UNICEF responding to destruction in Lebanon
Devastating explosions in Beirut have added to an already terrible crisis for the people of Lebanon.
Even before explosions in Beirut on 4 August claimed at least 180 lives, and left thousands more injured, the situation for many children and families across Lebanon was precarious as they faced political instability, a battered economy, unrest and the COVID-19 pandemic. A month on, urgent support and action is needed to help families cope and to keep children learning.
Read UNICEF Lebanon’s new short report, “Everything around me is in ruins”, highlighting the impact of the explosions on children and families in Beirut and UNICEF’s response.
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What happened in Beirut?
On 4 August, two explosions ripped through the port area of Lebanon’s capital, leaving at least 180 dead and an estimated 6,500 injured. The blasts destroyed and damaged buildings across the city. Six major hospitals and 20 clinics sustained partial or heavy structural damage, while the port – the country’s lifeline for vital supplies – was severely damaged in the explosion, with some parts completely destroyed. Meanwhile, at least 183 educational facilities were damaged, affecting more than 77,000 children and youth.
How many children are affected?
Amidst the chaos, the impact on children has been severe. In a rapid assessment conducted by UNICEF’s partners between 10 and 24 August, half of the respondents said that children in their households were showing changes in behaviour or signs of trauma or extreme stress. UNICEF estimates that around 100,000 children could be among those whose homes were damaged or destroyed, while some 600,000 could be in need of psychosocial support.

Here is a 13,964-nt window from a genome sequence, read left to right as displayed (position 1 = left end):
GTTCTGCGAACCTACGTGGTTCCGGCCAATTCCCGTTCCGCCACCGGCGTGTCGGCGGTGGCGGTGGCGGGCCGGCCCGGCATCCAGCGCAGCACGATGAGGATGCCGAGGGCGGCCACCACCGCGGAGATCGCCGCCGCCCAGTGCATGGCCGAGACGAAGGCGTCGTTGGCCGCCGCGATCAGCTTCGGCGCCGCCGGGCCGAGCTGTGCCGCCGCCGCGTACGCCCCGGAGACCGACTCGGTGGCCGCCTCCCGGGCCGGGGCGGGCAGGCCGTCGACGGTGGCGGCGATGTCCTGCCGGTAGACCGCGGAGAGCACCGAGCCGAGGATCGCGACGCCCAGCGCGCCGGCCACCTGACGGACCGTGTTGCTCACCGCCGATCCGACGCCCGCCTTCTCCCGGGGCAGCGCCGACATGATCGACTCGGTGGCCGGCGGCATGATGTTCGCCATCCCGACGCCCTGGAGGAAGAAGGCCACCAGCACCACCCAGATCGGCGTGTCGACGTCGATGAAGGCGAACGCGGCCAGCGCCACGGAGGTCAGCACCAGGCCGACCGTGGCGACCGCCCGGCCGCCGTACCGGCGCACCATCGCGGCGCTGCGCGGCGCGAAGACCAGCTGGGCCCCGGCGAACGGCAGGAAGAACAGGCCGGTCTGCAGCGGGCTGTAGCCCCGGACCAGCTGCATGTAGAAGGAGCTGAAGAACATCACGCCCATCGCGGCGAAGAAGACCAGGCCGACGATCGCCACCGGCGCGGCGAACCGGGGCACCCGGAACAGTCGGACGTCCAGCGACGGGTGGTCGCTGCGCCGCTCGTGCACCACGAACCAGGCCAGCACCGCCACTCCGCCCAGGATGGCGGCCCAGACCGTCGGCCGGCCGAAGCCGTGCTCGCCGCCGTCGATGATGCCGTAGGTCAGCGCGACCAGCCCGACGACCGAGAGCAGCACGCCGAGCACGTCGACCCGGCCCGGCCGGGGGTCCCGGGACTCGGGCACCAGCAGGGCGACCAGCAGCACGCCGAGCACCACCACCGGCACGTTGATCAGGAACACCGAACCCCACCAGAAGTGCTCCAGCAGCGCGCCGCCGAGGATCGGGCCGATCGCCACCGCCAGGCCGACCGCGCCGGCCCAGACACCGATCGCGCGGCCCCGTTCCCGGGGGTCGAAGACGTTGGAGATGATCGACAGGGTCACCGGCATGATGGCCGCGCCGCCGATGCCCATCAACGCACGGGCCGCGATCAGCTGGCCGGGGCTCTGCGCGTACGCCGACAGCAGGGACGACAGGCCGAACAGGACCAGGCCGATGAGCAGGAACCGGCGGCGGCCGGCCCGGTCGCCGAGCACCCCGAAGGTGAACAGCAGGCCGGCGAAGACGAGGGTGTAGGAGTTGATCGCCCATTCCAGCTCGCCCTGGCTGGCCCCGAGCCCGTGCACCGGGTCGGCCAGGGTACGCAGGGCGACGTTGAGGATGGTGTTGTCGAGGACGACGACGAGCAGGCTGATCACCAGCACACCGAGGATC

How is UNICEF helping?
UNICEF, together with partners from the Lebanese government, municipalities, local and international NGOs, the private sector and UN agencies, are working around the clock to respond to this catastrophic situation. So far, UNICEF and partners have:
- Delivered 18 shipments of critical humanitarian supplies in addition to local procurement of emergency supplies
- Re-connected more than 155 buildings to the public water system and installed more than 870 water tanks in damaged households
- Distributed almost 4,500 hygiene kits to affected families
- Distributed more than 430,000 fabric masks to the affected population
- Provided Personal Protection Equipment (PPE) to primary healthcare centres and dispensaries and provided immunization services
- Supported around 1,900 youth in responding through activities including cleaning, minor rehabilitation of households, and preparation and distribution of meals for vulnerable families
How you can help
This catastrophic explosion further worsened the economic crisis and the COVID-19 pandemic emergency facing the Lebanese people. The needs for children and families are immediate and they are huge.
UNICEF is appealing for $50 million to respond to the immediate needs of children and families over the next three months. The response focuses on the psycho-social needs of children and caregivers, keeping children safe; rehabilitating basic essential services; and equipping adolescents and young people with skills they need to be part of the effort to rebuild their country – all while limiting the spread of COVID-19. Help UNICEF respond to the destruction in Lebanon: